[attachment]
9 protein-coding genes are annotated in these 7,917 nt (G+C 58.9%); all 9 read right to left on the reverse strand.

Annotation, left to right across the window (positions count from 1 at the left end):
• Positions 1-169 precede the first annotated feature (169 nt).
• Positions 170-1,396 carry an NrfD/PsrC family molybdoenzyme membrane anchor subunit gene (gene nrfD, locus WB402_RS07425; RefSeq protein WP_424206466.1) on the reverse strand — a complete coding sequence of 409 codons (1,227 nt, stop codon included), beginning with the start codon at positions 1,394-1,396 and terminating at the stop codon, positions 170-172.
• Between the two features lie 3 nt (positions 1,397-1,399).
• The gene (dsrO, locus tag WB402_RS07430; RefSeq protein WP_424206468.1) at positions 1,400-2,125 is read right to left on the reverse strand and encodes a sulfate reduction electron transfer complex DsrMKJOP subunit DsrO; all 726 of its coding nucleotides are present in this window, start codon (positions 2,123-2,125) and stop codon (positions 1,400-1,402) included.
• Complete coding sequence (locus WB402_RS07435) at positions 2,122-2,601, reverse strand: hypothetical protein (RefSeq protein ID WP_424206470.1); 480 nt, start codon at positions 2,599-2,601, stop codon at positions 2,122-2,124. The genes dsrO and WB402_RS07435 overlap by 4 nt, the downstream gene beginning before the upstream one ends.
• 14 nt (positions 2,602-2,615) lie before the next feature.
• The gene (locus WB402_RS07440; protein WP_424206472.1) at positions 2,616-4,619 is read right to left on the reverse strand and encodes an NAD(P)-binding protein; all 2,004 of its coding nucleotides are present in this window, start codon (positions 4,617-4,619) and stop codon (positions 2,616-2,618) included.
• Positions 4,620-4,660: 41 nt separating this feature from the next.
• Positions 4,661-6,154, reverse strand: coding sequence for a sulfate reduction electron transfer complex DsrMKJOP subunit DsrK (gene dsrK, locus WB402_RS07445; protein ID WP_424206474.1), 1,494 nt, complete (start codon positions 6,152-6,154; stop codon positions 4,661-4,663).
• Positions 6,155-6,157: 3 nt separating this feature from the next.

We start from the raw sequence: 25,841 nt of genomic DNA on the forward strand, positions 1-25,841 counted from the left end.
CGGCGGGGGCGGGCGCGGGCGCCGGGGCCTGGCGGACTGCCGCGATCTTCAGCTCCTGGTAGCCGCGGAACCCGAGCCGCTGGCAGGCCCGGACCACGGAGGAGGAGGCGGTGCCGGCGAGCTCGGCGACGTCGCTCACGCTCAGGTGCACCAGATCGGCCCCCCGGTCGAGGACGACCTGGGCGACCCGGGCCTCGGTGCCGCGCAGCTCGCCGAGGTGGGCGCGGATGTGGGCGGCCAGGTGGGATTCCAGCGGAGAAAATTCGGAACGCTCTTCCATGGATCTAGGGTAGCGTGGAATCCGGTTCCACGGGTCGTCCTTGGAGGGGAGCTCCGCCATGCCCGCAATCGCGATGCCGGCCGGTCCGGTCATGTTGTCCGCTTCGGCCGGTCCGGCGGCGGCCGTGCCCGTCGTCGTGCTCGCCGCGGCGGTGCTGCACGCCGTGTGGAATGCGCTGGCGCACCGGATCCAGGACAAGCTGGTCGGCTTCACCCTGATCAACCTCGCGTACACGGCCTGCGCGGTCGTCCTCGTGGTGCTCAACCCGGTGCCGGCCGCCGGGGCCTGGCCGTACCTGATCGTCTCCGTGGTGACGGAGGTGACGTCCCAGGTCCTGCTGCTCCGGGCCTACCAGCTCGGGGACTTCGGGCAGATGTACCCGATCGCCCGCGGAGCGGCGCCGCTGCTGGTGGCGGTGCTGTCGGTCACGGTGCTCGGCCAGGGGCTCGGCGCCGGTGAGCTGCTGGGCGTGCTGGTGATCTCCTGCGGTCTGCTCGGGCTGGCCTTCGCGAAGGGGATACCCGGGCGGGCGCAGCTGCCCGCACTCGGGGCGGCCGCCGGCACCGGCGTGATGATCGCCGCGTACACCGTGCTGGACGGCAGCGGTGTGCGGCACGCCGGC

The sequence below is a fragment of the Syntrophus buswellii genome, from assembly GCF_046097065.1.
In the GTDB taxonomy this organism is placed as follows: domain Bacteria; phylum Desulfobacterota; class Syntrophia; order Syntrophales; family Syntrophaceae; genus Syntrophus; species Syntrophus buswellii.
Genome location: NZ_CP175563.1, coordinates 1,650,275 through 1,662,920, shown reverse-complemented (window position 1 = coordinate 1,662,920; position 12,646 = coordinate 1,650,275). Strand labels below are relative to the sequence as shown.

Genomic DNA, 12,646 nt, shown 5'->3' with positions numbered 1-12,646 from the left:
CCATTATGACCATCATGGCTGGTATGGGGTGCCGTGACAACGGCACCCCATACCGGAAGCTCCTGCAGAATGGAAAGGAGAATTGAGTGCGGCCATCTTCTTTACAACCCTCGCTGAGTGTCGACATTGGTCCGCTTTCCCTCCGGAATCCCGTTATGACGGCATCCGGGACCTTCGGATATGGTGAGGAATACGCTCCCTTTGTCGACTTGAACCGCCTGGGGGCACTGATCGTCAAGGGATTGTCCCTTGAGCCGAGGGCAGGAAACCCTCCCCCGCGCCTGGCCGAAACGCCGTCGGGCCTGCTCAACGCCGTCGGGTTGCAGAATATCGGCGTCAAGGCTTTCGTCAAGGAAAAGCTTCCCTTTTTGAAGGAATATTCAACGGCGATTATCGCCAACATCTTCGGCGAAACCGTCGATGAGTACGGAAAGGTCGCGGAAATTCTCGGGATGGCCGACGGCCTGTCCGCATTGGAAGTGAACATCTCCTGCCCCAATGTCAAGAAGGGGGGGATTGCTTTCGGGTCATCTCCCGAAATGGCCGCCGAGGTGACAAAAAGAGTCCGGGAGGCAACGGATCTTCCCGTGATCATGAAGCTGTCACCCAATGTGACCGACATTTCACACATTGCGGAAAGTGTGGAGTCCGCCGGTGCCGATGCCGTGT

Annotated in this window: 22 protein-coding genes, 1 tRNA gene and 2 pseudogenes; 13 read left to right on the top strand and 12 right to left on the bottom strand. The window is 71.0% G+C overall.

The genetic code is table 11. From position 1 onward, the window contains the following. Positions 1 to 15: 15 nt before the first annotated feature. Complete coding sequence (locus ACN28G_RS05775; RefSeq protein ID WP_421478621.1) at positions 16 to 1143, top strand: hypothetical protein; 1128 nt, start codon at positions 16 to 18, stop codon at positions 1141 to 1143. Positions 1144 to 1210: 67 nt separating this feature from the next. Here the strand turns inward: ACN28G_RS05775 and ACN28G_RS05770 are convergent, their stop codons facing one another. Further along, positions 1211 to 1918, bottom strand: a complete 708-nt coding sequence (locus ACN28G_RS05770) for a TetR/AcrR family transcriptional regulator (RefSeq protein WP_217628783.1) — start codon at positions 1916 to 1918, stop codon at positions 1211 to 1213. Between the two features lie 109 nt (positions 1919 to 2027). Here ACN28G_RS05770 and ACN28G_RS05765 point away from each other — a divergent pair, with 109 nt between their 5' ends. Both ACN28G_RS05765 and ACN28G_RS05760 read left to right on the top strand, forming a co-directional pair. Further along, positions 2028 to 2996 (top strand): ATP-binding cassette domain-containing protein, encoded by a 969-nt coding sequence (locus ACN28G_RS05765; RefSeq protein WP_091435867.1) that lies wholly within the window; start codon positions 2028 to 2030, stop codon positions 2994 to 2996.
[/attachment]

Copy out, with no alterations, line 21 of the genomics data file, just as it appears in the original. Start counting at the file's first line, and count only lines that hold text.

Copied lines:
The genetic code is table 11. From position 1 onward, the window contains the following. Positions 1 to 15: 15 nt before the first annotated feature. Complete coding sequence (locus ACN28G_RS05775; RefSeq protein ID WP_421478621.1) at positions 16 to 1143, top strand: hypothetical protein; 1128 nt, start codon at positions 16 to 18, stop codon at positions 1141 to 1143. Positions 1144 to 1210: 67 nt separating this feature from the next. Here the strand turns inward: ACN28G_RS05775 and ACN28G_RS05770 are convergent, their stop codons facing one another. Further along, positions 1211 to 1918, bottom strand: a complete 708-nt coding sequence (locus ACN28G_RS05770) for a TetR/AcrR family transcriptional regulator (RefSeq protein WP_217628783.1) — start codon at positions 1916 to 1918, stop codon at positions 1211 to 1213. Between the two features lie 109 nt (positions 1919 to 2027). Here ACN28G_RS05770 and ACN28G_RS05765 point away from each other — a divergent pair, with 109 nt between their 5' ends. Both ACN28G_RS05765 and ACN28G_RS05760 read left to right on the top strand, forming a co-directional pair. Further along, positions 2028 to 2996 (top strand): ATP-binding cassette domain-containing protein, encoded by a 969-nt coding sequence (locus ACN28G_RS05765; RefSeq protein WP_091435867.1) that lies wholly within the window; start codon positions 2028 to 2030, stop codon positions 2994 to 2996.